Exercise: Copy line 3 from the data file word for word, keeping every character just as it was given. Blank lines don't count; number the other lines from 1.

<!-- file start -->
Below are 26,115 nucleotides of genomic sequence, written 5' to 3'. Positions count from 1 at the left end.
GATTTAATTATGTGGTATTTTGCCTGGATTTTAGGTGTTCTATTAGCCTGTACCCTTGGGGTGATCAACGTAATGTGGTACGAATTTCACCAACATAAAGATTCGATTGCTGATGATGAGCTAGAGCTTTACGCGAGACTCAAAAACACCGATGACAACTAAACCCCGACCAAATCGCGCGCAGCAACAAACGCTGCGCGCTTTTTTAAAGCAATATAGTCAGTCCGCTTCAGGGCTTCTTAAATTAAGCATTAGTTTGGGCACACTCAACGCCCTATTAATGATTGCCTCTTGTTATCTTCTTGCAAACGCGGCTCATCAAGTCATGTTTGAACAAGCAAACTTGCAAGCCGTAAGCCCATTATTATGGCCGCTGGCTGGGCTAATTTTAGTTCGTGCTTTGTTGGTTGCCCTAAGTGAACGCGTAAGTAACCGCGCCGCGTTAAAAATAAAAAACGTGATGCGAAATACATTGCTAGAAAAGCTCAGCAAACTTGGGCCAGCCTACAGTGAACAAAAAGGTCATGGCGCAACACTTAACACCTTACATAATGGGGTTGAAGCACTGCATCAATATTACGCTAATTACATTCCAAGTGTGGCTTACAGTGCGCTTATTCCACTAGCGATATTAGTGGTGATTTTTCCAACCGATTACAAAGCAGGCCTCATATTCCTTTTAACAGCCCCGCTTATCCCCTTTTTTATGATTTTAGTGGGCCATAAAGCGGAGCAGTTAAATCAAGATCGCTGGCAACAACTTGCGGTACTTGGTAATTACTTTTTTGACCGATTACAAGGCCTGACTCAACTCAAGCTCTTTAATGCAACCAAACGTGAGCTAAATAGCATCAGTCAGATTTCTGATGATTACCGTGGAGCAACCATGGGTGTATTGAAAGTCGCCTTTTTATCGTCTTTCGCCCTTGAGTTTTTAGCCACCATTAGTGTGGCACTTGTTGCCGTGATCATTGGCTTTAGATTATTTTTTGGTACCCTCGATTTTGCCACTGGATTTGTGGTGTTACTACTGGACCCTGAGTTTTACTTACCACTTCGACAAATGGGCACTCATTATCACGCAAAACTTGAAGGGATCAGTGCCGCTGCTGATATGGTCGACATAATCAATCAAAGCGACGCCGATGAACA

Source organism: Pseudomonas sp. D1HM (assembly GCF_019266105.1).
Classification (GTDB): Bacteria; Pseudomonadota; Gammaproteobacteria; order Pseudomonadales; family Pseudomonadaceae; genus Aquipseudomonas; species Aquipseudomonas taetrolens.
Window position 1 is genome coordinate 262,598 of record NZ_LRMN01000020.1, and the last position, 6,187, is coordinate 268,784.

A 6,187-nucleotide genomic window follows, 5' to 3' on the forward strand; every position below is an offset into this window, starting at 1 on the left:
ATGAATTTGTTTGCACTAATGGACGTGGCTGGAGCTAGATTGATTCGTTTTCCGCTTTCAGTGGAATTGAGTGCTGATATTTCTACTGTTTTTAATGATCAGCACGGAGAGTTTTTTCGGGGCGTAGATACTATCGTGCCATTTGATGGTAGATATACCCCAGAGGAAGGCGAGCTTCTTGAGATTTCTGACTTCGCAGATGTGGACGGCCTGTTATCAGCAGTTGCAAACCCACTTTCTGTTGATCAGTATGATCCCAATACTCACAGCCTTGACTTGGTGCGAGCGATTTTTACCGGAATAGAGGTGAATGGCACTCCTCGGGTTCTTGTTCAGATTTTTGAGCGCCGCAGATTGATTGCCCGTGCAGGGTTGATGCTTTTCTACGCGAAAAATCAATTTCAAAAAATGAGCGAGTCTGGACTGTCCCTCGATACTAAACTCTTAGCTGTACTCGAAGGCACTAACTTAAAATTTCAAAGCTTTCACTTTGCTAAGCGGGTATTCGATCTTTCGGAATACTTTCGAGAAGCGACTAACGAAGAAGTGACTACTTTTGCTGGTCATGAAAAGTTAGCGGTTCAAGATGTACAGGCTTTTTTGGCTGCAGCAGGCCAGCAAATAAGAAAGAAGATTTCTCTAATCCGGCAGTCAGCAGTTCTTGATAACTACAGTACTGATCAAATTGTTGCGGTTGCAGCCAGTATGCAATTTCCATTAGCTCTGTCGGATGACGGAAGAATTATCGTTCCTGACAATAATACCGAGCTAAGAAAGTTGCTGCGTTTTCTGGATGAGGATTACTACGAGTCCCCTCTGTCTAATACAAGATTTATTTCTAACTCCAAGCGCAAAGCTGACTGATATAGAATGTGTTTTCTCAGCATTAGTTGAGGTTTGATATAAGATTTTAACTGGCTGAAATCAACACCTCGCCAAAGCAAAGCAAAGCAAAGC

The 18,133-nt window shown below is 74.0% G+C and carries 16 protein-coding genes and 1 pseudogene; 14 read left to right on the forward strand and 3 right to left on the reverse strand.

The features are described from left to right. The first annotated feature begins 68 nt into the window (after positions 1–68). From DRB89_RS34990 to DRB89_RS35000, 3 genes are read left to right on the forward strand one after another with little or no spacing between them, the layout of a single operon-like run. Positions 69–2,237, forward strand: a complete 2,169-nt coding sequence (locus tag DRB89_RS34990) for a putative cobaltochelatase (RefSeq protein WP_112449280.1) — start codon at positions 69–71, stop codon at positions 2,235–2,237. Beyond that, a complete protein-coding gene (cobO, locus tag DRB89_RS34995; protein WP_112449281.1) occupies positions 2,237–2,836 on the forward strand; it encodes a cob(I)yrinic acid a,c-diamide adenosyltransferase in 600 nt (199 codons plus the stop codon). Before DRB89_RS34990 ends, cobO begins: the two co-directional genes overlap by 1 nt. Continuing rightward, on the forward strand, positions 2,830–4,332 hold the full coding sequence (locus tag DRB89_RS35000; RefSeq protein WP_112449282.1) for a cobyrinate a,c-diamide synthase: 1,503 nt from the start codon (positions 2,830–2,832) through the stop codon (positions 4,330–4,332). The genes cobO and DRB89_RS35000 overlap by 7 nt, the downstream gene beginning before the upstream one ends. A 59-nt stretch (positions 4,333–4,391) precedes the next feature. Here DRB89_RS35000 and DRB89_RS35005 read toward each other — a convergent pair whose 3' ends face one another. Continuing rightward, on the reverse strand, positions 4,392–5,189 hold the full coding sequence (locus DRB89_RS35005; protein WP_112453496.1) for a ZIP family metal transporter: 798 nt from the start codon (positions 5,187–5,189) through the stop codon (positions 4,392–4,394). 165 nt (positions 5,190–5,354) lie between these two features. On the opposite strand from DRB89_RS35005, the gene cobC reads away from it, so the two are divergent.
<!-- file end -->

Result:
Source organism: Pseudomonas sp. D1HM (assembly GCF_019266105.1).